As National Sleep Awareness month comes to a close, you may have already experienced sleep difficulties “springing forward” from daylight savings. But for those with other existing sleep issues, it may be hard to know how to correct or cope with your condition.
There are many risks and rewards when it comes to the amount of quality sleep you are - or are not - getting, and lots of information on the subject to sift through. Luckily, Johns Hopkins Medicine has an online section, known as Healthy Sleep, which contains valuable tips and information broken down into three categories, with a goal to help you better understand your experiences.
Below, you'll see an example from each of the three sections showcased in Healthy Sleep:
Understanding the risks of your sleep condition can help prevent other serious health problems – and vice versa. One such connection is the one between insomnia and depression. In, Depression and Sleep: Understanding the Connection, the link between the two is explored. People with insomnia may have a tenfold higher risk of developing depression than people who get a good night’s sleep. And among people with depression, 75 percent have trouble falling asleep or staying asleep. The understanding of the relationship between insomnia and depression can help detect risks and seek the right help for a smoother road to recovery of both.
Besides counting sheep, how many methods have you tried to get to or improve your sleep? From your diet to your surroundings, you may be surprised at the factors that can contribute to better rest. Stress is probably the most unsurprising factor, but in the article Sleepless Nights? Try Stress Relief Techniques, simple but effective methods of relaxation are provided to send you on a way to a more peaceful mood, and possible and good night’s rest.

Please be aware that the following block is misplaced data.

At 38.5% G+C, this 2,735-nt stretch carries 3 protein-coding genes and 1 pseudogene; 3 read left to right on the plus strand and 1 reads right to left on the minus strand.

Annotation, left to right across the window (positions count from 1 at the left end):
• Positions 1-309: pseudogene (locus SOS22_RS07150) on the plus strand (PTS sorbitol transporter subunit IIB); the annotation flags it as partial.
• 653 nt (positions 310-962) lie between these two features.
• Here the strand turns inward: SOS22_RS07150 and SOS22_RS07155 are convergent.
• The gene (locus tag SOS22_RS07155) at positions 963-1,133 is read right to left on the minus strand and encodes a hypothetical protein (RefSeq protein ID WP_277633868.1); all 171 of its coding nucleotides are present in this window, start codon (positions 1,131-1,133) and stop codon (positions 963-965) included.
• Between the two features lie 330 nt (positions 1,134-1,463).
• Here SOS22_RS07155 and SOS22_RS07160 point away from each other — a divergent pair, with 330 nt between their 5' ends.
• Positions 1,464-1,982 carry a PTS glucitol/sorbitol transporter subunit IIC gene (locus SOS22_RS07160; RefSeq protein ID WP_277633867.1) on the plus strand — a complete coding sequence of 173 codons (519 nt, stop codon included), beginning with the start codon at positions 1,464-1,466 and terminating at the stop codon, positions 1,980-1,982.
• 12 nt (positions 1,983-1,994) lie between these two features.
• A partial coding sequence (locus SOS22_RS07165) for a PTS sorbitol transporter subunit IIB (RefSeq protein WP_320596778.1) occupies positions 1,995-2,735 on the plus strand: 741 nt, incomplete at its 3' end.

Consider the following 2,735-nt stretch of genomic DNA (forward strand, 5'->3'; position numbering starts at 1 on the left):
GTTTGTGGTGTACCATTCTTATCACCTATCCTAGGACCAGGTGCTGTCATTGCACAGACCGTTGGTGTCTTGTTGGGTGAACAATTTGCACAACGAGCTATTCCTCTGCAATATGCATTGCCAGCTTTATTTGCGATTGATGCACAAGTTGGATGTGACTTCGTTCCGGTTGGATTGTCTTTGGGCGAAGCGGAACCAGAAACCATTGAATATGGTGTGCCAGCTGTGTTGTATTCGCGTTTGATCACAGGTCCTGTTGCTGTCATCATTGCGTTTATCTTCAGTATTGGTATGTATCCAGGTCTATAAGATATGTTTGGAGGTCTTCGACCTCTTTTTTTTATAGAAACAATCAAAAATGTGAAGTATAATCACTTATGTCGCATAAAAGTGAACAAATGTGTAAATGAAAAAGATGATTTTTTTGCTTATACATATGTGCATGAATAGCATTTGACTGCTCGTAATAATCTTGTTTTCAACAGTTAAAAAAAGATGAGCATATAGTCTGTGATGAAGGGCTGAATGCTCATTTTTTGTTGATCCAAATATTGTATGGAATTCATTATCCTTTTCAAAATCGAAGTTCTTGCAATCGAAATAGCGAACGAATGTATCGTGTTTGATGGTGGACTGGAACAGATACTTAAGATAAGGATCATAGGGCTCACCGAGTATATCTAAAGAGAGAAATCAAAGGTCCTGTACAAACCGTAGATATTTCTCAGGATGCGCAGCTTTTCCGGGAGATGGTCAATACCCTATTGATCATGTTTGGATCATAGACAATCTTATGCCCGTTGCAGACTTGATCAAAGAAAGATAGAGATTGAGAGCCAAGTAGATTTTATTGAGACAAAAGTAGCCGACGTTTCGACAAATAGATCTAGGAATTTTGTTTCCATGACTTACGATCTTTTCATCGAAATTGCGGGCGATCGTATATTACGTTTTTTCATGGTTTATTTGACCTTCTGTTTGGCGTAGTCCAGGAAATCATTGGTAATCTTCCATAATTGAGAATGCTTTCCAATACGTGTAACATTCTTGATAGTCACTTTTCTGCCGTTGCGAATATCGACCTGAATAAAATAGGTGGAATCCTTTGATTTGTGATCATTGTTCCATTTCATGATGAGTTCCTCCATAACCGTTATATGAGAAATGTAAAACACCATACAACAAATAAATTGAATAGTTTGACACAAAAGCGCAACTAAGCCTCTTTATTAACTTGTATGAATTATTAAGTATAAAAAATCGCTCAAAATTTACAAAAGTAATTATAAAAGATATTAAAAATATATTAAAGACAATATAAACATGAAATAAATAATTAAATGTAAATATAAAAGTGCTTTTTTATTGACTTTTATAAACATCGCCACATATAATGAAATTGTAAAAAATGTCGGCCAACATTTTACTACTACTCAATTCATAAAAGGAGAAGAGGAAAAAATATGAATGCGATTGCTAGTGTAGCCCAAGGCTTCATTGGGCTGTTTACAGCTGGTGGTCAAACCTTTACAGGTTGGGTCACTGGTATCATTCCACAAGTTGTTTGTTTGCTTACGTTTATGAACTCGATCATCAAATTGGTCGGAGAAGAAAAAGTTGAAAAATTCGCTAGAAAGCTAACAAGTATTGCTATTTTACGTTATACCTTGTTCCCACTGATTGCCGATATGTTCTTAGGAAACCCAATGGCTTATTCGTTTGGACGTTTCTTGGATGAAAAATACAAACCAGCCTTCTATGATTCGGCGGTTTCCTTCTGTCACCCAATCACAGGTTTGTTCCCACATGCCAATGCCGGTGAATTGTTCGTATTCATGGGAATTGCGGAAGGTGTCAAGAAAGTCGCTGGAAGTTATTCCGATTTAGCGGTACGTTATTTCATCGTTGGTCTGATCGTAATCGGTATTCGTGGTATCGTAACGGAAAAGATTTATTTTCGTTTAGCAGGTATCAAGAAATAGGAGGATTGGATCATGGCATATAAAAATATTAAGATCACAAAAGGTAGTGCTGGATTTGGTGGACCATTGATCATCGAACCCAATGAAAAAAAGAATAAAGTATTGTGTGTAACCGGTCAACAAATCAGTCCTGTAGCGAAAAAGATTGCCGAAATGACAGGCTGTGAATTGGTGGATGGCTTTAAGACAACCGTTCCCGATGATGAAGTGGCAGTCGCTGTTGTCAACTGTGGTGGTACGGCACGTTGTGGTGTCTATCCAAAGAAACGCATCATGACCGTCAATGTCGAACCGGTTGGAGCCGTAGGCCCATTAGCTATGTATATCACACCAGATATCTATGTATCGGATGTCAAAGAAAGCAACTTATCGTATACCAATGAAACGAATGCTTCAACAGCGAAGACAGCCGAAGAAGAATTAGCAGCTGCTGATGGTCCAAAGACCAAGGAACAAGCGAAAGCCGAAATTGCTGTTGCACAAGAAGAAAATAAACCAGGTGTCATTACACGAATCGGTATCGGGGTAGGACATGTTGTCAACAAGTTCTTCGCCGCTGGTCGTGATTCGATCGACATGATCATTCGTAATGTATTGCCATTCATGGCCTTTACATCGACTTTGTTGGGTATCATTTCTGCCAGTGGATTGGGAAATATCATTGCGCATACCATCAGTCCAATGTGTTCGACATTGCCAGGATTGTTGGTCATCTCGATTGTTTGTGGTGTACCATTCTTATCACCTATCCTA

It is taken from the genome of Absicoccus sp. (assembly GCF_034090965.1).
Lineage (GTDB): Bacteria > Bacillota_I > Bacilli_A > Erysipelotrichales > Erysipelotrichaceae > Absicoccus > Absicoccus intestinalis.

You may be wondering what’s behind sleep deprivation and its potential cures. The science behind this issue is complex and evolving, and the information in The Science of Sleep: Understanding What Happens When You Sleep provides a great starting point to understanding what researchers know now. Explore how your brain cycles repeatedly through two different types of sleep (REM (rapid-eye movement) sleep and non-REM sleep) and more.
Another resource that may be of use is the Johns Hopkins Health Library. There you can learn about sleep apnea, something as many as 20 million people in the United States deal with; restless leg syndrome and more.
If you’re dealing with a sleep disorder, it may be necessary to try CPAP, bi-Level or other respiratory therapy equipment, which can be provided to you by Johns Hopkins Pharmaquip. As always, be sure to talk to your doctor about your condition and any possible solutions.
Hopefully, you’ll experience sweet dreams in no time again – without the sheep counting.